I Received Pardon (Ephesians 1:7)
We use common phrases like, "pardon me," or "excuse me," all the time. We
do this as a polite civility to one another in our day to day dealings. Usually
we use these phrases in regard to perceived transgression where either party
could be at fault. For example, the innocent bump at the mall is common and
usually both parties will respond with, "sorry." There is very little in
common in the pardon we seek in such innocent exchanges with the pardon we
seek and receive from God.
In seeking a pardon from God we come as the offending party because of our
transgressions. There is nothing innocent. There is no doubt who has caused
the transgression. The men of Beth-shemesh got it right when they said in
1 Samuel 6:20, "Who is able to stand before the Lord, this holy God?" We
come to God unable to stand on our own righteousness.
But salvation in the atonement of Christ allows us to stand before God clothed
in the righteousness of Christ. The great message of the New Testament is
that Christ is our propitiation (Romans 3:25). This means that Christ has
made an acceptable sacrifice for our sin. He acts as our advocate and in
the free offer of the gospel offers us pardon and forgiveness for our sin.
Pardon is another wonderful blessing that the Christian receives when he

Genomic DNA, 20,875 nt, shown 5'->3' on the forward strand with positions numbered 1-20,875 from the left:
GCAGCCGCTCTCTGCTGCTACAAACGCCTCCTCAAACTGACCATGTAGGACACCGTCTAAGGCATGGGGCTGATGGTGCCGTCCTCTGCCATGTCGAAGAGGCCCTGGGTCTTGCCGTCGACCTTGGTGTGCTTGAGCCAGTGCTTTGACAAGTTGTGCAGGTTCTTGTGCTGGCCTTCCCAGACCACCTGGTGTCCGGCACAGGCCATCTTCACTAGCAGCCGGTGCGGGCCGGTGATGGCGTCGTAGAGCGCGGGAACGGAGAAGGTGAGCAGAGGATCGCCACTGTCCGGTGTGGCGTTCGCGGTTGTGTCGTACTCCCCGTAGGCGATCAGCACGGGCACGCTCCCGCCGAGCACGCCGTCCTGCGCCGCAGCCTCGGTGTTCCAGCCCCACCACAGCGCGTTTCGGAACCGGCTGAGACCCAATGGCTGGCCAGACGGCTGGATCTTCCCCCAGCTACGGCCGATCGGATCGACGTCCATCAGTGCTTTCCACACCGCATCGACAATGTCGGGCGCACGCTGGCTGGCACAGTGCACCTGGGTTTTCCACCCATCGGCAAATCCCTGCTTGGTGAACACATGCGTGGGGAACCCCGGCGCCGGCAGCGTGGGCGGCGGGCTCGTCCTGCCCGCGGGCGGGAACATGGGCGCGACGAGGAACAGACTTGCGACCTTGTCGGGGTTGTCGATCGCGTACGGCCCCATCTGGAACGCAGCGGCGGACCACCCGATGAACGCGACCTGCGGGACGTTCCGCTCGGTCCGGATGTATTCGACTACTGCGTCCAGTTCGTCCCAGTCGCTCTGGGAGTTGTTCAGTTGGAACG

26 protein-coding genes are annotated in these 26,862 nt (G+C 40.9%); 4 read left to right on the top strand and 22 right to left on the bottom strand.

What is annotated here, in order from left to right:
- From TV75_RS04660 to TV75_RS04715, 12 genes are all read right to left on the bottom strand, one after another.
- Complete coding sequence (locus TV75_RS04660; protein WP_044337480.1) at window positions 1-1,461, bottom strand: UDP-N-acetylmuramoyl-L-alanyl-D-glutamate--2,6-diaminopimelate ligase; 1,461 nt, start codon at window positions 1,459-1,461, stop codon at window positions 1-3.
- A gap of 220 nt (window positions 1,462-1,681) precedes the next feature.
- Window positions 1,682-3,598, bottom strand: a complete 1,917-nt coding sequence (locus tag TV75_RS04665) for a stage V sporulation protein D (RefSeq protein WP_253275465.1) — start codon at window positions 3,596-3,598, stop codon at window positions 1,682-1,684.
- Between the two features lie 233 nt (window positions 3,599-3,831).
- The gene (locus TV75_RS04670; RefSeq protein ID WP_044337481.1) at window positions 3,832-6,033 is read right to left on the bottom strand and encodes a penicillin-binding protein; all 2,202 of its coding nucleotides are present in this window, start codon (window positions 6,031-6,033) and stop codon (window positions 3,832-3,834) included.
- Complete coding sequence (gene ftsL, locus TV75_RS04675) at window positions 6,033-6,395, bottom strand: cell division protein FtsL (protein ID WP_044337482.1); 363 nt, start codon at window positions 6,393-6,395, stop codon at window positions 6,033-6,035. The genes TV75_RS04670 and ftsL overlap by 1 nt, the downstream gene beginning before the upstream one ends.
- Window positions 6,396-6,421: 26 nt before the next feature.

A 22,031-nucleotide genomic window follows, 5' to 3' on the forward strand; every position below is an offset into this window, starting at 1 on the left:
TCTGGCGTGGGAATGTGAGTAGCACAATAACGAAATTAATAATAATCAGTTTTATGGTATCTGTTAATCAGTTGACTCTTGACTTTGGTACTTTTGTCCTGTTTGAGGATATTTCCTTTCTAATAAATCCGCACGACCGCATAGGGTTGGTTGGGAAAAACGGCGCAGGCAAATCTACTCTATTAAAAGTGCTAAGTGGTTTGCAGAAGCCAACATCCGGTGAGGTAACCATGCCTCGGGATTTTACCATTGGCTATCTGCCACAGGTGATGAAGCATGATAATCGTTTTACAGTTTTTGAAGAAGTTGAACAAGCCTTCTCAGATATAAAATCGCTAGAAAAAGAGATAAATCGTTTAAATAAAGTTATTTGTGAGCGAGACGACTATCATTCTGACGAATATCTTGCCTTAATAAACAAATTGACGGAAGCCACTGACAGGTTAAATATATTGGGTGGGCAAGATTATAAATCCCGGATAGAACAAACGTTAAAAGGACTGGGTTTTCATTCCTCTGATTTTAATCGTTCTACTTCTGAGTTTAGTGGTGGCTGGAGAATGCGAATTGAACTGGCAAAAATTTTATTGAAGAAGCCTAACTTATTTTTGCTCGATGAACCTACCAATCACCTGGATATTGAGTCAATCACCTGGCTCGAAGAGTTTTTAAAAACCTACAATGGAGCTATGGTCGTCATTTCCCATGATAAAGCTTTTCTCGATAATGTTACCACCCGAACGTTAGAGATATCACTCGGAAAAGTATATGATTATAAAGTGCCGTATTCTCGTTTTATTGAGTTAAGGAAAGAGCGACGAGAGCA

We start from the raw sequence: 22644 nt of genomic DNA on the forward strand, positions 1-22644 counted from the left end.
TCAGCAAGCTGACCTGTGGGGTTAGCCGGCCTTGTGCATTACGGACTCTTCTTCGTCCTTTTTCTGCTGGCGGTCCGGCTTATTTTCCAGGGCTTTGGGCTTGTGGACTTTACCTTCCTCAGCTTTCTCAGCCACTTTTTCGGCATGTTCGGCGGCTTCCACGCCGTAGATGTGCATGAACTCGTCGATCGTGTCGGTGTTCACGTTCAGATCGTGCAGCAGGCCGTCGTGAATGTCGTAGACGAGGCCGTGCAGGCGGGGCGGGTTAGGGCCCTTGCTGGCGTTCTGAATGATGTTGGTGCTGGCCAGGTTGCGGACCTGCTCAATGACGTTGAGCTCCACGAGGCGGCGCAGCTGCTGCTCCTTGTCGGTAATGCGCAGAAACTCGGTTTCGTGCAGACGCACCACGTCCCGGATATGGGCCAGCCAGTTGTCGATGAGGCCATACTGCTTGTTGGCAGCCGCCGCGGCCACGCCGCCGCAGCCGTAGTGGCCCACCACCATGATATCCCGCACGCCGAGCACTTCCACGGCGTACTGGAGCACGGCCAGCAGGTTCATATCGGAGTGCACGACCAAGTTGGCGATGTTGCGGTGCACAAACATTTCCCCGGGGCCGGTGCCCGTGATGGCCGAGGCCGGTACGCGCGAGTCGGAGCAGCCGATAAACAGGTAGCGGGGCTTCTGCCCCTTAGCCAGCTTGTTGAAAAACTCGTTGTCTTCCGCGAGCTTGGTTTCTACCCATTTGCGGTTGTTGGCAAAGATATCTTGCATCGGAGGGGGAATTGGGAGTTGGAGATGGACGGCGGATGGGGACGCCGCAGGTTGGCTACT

or she comes to faith in Christ. There are some who wonder if Christ can
really pardon particular sins that haunt their conscience. But the Word of
God makes it clear that there is no sin, besides the sin against the Holy
Spirit, which Christ can not forgive. Colossians 2:13 tells us, "...He made
you alive together with Him, having forgiven us all our transgressions."
It is easy to beat ourselves up because of past sins. However, the Bible
does not encourage us to do this. Scripture speaks of pardon, forgiveness,
and mercy. 1 Peter 3:18 reminds us that, "Christ also died for sins once
for all, the just for the unjust, in order that He might bring us to God..."
Christ died for the unjust, and that is us. He offers pardon to those who
are not perfect. This is the wonder of receiving pardon for sins: we come
to God with imperfections, and notwithstanding, we are forgiven through the
atonement of Christ.